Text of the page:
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Q&A: Linus Roache has long resume before 'Law & Order'

Linus Roache is a seasoned actor who plays an assistant district attorney on Law & Order.


Linus Roache is a seasoned actor who plays an assistant district attorney on Law & Order.

The lowdown on Linus Roache

The new guy on Law & Order, Linus Roache, is fabulous. Can you give me some info about him?

The England-born Roache, who plays assistant district attorney Michael Cutter, was also in the NBC series Kidnapped, as well as movies such as Batman Begins (as Bruce Wayne's father), Priest and Before the Rains. He also played Robert F. Kennedy in the FX production RFK and Moses' brother Aaron in the TV miniseries of The Ten Commandments.

Candidates and public funds

During presidential campaigns, a candidate may elect to receive public money and restrict spending to a certain amount. What happens to money that comes in from contributors beyond the limit?

The situation is different for primary and general elections. For primaries, qualified candidates may receive public funds that match the first $250 of each individual contribution, and are subjected to a spending limit for the whole primary campaign. In 2008, the limit for those receiving public funds was $42.05-million. .

A candidate who exceeds the spending limit could possibly pass the extra money on to a national party fund. But it would take years to reach this destination because the campaign's paperwork would have to be audited, said Bob Biersack of the Federal Election Commission.

That scenario is unlikely anyway, Biersack said. People who thought they had a real chance of winning the primaries all chose not to participate in the matching program because they didn't want to be confined to the spending limit.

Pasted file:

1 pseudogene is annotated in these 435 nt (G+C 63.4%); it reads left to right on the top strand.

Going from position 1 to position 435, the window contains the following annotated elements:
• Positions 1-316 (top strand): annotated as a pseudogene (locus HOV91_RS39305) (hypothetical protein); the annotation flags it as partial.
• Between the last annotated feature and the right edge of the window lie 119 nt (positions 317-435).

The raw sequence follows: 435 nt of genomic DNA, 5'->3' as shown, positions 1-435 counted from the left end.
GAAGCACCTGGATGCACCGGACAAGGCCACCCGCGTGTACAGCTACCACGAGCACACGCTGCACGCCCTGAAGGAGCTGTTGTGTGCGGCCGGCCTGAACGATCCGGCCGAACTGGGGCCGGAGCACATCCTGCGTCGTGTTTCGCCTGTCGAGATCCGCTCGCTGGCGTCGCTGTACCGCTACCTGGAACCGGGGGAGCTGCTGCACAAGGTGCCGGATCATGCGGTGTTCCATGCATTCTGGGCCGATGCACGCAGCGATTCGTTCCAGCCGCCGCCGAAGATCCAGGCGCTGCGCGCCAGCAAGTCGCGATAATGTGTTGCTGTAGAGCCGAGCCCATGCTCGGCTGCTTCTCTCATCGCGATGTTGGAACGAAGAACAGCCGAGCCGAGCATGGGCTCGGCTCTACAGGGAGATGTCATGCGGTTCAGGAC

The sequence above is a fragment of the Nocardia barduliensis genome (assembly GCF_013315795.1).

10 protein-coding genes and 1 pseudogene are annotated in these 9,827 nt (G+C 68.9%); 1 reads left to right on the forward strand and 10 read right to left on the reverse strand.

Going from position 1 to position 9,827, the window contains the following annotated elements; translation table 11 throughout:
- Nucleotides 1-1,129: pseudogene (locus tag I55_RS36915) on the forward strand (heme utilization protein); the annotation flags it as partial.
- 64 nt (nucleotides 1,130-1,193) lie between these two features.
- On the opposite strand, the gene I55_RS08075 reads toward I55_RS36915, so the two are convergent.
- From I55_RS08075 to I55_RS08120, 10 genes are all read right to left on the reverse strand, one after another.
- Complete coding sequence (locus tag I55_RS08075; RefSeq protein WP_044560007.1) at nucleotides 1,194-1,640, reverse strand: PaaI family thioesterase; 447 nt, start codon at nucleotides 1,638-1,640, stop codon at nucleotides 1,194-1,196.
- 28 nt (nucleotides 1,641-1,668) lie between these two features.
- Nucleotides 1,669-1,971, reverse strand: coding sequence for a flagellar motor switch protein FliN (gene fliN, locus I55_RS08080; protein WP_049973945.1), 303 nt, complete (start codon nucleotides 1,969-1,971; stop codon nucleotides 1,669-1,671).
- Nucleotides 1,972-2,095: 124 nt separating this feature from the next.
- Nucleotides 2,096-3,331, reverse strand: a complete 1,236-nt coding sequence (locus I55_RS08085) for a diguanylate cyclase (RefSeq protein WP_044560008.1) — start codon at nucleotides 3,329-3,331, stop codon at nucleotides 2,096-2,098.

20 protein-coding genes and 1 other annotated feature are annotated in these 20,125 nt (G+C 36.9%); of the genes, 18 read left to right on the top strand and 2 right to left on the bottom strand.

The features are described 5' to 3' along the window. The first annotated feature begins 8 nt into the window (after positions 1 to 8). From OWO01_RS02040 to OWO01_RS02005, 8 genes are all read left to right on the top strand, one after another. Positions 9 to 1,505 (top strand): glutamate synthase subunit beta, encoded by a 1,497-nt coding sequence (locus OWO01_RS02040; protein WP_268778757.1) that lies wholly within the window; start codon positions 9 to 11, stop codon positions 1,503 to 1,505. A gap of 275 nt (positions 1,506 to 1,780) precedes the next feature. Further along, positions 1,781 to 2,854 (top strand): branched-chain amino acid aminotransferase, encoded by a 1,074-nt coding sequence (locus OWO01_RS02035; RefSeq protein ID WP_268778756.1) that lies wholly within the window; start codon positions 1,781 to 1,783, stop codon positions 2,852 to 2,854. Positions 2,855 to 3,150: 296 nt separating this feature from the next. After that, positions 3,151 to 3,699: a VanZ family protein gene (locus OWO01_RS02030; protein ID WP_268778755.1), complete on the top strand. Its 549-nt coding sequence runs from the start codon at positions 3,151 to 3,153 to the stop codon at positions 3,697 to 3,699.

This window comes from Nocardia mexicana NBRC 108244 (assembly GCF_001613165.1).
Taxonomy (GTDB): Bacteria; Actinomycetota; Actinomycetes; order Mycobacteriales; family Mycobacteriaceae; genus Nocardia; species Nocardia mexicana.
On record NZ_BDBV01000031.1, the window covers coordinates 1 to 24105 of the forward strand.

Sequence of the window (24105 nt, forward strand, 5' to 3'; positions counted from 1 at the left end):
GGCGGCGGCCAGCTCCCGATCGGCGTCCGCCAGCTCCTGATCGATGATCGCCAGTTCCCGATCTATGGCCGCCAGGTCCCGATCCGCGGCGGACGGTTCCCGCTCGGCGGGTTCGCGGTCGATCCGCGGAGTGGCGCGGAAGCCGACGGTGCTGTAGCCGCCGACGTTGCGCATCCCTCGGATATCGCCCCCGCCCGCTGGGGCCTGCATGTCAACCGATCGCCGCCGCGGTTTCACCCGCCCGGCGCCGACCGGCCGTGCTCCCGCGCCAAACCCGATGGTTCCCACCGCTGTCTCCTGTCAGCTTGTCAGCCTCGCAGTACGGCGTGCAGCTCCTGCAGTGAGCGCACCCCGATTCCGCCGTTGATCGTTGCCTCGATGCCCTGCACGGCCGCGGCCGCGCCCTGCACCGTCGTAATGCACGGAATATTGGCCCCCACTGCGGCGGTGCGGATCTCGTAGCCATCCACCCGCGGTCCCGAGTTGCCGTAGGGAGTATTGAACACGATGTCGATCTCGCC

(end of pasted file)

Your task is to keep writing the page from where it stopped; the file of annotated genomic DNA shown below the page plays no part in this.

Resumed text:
In the general election, candidates who choose to receive public funds may not receive private contributions, and they must limit campaign spending to the amount of public funds given.Barack Obama opted not to participate in the public funding system. John McCain accepted $84-million in taxpayer money, and the spending restrictions that went with it, through the public financing system.

So let's say a general election candidate who is taking public funds receives a check as a private contribution. The candidate has some options besides returning the donation, as long as the donor gives permission:

• The candidate can place the money in a special account permitted under public financing rules that covers the costs of complying with public financing rules. If there are accounting or legal costs related to public financing, those can be covered by this fund. Because the law mandates a disclaimer at the end of campaign ads (e.g., "I am John McCain and I approve this message"), McCain used this account to help pay for the brief portion of his ads devoted to the disclaimer.

• Candidates can ask donors if they want to give the donation to another recipient, such as a national party committee. But the contribution would need to be returned first, Biersack said.

Q&A: Linus Roache has long resume before 'Law & Order' 01/08/09 [Last modified: Wednesday, November 3, 2010 9:29am]
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